UNSW Climate Change forum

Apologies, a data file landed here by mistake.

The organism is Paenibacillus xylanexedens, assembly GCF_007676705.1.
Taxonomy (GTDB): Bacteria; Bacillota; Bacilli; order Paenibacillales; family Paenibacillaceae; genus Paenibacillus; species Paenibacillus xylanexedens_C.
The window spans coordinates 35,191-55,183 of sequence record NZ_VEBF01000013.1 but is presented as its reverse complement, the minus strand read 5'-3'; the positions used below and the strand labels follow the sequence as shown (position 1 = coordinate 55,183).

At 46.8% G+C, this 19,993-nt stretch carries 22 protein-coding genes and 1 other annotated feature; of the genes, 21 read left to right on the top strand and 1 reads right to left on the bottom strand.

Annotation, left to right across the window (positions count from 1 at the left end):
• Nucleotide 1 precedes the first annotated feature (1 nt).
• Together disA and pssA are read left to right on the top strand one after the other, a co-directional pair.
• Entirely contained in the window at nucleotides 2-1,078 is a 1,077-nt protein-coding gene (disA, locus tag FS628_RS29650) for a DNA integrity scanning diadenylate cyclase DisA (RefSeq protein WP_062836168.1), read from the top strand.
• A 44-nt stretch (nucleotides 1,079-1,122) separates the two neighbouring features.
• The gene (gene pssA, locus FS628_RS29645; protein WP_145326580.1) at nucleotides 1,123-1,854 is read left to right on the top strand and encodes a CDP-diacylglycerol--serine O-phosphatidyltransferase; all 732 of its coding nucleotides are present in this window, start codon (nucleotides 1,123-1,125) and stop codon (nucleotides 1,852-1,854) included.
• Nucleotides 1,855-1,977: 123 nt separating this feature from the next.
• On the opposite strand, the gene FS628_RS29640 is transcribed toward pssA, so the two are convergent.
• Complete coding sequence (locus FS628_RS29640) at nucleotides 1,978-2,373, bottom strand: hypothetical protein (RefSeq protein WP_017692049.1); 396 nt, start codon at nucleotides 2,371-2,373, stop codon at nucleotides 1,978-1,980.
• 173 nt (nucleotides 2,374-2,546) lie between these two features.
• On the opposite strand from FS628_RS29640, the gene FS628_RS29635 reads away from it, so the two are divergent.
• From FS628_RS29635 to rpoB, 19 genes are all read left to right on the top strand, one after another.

One of the strategic initiatives I have proposed during the last few weeks, is the establishment of a UNSW Forum for debate and discussion on the “Grand Challenges" facing society in Australia and globally. The response during my visits to Schools, Centres and Divisions has been uniformly enthusiastic. On that basis I am proceeding with plans for the first Forum without delay. The intention will be to enhance UNSW’s reputation as a leading national and international centre for discussion and debate on major issues. We will select a series of topics where we have expertise to offer, so that the Forums are informed by UNSW expertise and we will also consider involving external experts. The Forums will have a variety of formats including, for example, small discussion groups, workshops, brain storming sessions, debates and larger scale conferences. One of the topics I have been asked about frequently during my engagement process with staff and students is Climate Change and the pace of change towards renewable energy sources, often in the context of the fossil fuel divestment campaign. Given that many students and staff have an interest in this area and that it is without doubt a “Grand Challenge” for humankind, it seems a good topic for the first UNSW Forum. As a starting point I have convened a working group next week, involving students and staff from across the University, to plan the Forum. My aim is to facilitate robust and lively but considered and informed debate of the quality and tone one would expect to hear at a leading university. More on this and about other Forums in the near future.